It is not a secret that parents transfer not only certain genetic material to their children, but also certain genes that work in a certain way – but many researchers are very interested in the question of whether certain patterns of behavior and development of genes can be transferred via DNA. This is exactly what the team of microbiologists from Princeton University today took up, presenting at the same time the preliminary results of their rather long study – with very unusual indicators. In particular, the basis of the new experiment was the desire to find out whether worms can transmit to each other certain bacteriological patterns.
To be more precise, can donor-worms, from which certain biological and genetic material have been removed, transfer their patterns of behavior to avoid certain bacteria to the worms that served as patients. What the team of researchers from Princeton did, carrying out the transfer of a certain part of the RNA worms of the C. elegans family to other worms from the same group — the basis of this RNA complex was information about the need to avoid some bacteria with which the worms donated but which the patient worms did not concern.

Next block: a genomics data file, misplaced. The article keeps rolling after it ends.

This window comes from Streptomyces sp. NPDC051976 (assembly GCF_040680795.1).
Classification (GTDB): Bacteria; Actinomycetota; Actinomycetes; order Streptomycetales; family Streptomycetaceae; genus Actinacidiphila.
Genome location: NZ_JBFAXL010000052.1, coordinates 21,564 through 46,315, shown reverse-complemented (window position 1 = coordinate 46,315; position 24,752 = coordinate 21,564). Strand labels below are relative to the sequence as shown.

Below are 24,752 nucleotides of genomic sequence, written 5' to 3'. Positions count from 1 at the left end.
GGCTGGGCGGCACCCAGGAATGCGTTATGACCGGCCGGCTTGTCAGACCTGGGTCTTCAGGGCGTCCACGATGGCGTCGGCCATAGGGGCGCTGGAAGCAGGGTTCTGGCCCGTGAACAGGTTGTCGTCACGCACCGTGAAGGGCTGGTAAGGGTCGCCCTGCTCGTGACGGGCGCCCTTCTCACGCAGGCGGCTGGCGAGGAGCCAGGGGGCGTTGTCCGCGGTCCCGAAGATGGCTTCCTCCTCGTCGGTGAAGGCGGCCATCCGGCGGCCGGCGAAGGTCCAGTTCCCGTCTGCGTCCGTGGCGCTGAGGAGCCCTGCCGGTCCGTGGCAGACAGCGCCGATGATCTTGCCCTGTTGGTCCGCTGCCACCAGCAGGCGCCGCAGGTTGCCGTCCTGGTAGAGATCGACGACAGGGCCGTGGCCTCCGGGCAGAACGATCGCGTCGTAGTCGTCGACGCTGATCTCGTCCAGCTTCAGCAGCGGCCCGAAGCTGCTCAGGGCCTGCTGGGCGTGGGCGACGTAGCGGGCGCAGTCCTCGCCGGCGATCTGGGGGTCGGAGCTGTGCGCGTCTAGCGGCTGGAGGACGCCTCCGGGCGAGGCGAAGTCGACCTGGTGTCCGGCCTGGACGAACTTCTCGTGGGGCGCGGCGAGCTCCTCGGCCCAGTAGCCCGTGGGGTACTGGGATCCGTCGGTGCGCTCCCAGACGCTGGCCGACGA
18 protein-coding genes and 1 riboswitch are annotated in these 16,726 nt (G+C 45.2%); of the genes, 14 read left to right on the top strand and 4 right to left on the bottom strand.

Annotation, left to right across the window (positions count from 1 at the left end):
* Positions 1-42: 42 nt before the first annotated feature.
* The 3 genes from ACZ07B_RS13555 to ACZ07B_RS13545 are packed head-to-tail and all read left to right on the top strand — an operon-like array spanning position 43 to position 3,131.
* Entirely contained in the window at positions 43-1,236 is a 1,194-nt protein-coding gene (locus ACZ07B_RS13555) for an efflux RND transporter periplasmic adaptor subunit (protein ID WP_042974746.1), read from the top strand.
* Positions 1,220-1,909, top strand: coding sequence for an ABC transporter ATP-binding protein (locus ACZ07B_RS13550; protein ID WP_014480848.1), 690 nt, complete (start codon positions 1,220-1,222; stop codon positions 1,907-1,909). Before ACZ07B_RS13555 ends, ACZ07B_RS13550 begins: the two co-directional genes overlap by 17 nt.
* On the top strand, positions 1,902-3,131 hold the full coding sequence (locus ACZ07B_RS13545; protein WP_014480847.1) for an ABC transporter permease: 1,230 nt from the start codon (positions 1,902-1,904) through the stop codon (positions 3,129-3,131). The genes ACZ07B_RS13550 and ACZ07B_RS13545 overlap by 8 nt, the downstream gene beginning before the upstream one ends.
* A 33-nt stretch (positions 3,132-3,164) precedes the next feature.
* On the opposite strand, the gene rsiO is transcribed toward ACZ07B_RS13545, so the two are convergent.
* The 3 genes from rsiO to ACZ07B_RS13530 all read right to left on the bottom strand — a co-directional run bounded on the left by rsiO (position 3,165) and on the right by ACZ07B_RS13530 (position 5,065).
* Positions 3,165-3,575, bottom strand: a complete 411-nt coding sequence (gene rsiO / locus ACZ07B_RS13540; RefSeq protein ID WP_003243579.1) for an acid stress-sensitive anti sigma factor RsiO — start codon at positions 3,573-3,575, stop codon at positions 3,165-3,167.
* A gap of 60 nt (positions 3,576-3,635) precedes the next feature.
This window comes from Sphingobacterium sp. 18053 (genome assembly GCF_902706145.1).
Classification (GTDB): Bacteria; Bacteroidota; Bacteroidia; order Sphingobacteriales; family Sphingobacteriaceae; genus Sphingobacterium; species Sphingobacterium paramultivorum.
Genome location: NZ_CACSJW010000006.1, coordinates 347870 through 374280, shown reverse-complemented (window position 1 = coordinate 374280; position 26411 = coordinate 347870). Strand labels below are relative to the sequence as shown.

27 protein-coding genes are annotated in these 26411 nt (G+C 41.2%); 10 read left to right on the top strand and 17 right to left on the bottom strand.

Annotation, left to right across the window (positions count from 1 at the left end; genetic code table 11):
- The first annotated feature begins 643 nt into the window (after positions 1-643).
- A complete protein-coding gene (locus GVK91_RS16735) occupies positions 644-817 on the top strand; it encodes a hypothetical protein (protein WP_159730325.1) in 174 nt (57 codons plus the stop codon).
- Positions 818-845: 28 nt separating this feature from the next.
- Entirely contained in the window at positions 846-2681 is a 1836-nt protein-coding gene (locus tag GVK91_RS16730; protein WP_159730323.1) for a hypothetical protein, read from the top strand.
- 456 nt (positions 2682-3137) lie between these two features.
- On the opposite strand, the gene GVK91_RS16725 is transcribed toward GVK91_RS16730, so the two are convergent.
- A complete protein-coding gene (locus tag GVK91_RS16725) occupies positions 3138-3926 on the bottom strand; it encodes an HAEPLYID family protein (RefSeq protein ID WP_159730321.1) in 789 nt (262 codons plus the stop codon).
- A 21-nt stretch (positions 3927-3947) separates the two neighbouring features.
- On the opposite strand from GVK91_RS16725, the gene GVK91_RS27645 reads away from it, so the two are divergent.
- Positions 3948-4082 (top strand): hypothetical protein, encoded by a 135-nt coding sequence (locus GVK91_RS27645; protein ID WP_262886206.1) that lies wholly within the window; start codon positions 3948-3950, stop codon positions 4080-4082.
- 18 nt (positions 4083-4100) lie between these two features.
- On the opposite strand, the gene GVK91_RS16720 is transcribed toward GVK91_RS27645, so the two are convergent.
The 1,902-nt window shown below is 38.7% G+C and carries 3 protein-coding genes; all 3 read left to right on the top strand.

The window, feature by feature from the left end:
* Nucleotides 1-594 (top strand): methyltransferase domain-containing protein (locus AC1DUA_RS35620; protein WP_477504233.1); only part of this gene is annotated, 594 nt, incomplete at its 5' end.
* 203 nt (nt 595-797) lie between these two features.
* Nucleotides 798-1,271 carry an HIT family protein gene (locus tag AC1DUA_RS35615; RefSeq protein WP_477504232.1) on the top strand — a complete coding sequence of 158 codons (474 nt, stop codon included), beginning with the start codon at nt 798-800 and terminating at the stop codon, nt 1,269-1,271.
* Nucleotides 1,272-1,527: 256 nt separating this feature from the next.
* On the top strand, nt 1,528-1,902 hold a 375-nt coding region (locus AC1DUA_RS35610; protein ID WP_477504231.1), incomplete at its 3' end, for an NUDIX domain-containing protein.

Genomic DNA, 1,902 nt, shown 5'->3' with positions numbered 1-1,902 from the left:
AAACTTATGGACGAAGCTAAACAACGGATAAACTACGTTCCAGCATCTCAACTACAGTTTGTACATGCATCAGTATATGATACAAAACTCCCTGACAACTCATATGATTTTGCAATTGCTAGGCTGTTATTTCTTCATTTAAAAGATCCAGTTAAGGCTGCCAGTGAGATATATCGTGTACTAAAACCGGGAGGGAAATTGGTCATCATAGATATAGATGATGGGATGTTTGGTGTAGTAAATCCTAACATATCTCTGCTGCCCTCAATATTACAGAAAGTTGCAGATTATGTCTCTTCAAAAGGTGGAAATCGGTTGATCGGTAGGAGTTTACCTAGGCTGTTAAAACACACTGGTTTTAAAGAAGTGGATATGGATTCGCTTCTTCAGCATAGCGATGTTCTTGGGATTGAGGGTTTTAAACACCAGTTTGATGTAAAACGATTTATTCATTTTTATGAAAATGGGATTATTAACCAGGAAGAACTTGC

It turned out that the patient worms, who integrated the RNA-complex of donor worms, in most cases began to demonstrate exactly the same behavior patterns as their donors – so the study somehow confirms the previous theory that DNA transfer patterns and gene expression is indeed intergenerational.
However, it is not quite clear whether the same principles will work on more complex organisms, such as man, for example. Because conducting experiments and experiments on worms allows the use of a relatively small amount of materials and substances, which makes this kind of experiment quite easy. At the same time, scientists believe that about the same results can be achieved in human studies.